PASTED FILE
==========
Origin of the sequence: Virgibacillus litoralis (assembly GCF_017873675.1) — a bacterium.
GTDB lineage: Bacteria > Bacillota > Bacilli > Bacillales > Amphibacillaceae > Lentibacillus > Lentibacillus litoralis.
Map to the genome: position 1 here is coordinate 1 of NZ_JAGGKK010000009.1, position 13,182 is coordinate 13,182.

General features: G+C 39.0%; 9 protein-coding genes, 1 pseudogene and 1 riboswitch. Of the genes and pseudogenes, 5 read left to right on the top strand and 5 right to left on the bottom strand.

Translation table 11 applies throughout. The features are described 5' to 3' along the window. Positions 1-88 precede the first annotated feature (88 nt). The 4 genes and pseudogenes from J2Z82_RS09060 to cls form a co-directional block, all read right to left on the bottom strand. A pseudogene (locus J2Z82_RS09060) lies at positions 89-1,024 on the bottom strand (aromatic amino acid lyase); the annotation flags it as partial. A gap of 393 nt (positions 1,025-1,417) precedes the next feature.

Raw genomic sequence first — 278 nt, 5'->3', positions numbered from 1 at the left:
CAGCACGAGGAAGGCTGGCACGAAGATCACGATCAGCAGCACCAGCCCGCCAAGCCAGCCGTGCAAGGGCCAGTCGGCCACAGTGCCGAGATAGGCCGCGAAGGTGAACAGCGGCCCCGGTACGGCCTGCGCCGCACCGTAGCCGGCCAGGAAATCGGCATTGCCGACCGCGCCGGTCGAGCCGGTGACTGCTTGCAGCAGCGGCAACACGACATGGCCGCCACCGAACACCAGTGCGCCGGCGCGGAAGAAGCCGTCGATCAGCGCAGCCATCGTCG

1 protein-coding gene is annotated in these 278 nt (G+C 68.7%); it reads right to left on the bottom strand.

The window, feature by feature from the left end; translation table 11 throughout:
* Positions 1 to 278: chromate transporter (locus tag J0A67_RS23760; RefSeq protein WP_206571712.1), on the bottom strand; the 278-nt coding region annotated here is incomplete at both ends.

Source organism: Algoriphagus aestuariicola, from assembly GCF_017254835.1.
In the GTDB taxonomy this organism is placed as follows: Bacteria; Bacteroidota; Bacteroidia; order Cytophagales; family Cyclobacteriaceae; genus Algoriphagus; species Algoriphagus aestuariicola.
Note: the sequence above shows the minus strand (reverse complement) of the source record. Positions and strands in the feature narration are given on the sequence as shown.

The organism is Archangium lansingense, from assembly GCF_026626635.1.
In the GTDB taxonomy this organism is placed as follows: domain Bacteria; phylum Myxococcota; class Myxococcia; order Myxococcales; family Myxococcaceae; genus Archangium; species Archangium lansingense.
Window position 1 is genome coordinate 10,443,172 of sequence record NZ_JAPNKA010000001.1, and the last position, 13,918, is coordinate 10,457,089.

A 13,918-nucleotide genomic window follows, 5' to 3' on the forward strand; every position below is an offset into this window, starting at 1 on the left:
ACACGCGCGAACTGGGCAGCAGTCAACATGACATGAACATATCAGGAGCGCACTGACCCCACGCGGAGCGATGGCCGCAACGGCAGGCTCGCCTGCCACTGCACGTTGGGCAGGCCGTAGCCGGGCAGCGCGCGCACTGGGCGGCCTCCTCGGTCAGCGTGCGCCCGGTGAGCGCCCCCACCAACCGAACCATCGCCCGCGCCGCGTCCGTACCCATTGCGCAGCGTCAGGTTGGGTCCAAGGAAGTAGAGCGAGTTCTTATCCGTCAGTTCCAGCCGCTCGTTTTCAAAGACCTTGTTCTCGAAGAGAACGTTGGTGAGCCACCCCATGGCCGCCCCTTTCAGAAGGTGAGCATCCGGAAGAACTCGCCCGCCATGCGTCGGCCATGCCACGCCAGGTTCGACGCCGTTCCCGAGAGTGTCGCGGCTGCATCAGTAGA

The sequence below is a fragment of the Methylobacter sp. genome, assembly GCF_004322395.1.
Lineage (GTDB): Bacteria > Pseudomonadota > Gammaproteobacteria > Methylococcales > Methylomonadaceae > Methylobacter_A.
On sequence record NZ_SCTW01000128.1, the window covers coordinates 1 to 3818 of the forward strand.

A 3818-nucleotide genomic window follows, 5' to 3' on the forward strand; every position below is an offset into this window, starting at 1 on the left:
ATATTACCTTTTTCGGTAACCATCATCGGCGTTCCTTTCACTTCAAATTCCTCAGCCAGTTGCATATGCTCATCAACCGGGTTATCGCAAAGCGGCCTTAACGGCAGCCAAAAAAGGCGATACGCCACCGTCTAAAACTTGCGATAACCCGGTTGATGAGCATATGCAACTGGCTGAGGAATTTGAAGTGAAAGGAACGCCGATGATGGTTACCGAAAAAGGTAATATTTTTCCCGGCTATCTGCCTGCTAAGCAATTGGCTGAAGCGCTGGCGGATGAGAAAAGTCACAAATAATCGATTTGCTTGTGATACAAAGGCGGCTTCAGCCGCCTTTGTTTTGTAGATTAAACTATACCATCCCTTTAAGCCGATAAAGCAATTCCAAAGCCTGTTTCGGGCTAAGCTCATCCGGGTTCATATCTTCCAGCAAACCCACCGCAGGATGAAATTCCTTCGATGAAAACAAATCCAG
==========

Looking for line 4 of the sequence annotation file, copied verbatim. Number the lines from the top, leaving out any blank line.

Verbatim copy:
General features: G+C 39.0%; 9 protein-coding genes, 1 pseudogene and 1 riboswitch. Of the genes and pseudogenes, 5 read left to right on the top strand and 5 right to left on the bottom strand.